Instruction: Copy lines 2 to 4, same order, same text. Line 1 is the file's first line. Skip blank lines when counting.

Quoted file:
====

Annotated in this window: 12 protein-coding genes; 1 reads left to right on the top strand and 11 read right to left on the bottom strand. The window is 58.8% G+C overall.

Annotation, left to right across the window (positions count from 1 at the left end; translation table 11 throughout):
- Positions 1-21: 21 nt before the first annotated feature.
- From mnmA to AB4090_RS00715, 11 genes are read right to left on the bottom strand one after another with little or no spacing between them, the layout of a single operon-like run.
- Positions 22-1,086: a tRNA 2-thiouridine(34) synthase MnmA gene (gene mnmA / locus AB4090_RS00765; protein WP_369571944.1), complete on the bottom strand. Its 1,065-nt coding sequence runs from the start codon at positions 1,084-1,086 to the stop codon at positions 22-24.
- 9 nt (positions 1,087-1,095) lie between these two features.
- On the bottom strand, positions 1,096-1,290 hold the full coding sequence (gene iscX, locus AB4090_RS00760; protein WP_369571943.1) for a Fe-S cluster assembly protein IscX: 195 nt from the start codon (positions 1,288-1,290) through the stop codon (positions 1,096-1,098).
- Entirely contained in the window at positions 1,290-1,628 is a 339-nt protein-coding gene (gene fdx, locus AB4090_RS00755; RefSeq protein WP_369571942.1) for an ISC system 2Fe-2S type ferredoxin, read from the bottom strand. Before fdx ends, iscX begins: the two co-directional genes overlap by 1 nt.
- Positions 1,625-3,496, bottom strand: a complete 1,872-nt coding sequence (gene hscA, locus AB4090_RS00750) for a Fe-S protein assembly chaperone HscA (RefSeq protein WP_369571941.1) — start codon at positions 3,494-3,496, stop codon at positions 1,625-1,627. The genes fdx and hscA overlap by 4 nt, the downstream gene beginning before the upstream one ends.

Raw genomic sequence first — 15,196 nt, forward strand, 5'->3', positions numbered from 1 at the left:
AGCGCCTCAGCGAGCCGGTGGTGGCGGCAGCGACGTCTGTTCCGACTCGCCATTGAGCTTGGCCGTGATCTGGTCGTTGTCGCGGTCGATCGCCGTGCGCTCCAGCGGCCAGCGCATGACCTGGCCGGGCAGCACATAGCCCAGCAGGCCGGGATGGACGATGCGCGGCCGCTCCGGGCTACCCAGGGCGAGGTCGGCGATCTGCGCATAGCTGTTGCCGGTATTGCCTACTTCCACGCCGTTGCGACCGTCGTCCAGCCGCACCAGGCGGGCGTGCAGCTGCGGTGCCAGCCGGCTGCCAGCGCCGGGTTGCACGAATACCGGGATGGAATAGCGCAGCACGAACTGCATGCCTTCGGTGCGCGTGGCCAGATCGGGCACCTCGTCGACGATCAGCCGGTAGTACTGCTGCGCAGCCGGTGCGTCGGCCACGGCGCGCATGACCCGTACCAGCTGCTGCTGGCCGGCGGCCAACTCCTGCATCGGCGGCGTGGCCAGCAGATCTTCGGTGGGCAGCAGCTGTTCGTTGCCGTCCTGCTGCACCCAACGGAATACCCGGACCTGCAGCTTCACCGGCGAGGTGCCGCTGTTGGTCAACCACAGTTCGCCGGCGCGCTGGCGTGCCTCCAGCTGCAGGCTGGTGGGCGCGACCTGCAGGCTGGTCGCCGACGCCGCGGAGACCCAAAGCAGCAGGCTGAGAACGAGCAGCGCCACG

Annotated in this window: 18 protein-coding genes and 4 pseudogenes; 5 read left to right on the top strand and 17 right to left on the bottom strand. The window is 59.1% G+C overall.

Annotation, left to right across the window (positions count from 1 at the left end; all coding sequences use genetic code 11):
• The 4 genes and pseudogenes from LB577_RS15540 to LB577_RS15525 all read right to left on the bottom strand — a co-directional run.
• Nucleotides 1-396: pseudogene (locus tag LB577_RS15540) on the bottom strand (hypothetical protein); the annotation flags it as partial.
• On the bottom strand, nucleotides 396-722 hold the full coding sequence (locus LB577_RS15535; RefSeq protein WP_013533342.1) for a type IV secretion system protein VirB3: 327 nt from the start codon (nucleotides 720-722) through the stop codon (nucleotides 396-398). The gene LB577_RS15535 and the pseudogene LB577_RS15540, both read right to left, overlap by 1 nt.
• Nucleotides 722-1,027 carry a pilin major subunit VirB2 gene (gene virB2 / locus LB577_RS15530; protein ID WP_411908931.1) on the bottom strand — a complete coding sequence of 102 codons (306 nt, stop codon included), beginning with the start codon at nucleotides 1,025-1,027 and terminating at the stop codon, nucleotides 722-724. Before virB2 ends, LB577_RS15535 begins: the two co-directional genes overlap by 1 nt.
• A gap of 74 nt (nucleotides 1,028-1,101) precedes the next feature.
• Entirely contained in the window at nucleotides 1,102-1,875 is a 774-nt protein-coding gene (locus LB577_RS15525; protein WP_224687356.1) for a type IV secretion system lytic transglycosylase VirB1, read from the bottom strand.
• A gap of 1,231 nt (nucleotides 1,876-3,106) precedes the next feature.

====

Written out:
Annotation, left to right across the window (positions count from 1 at the left end; translation table 11 throughout):
- Positions 1-21: 21 nt before the first annotated feature.
- From mnmA to AB4090_RS00715, 11 genes are read right to left on the bottom strand one after another with little or no spacing between them, the layout of a single operon-like run.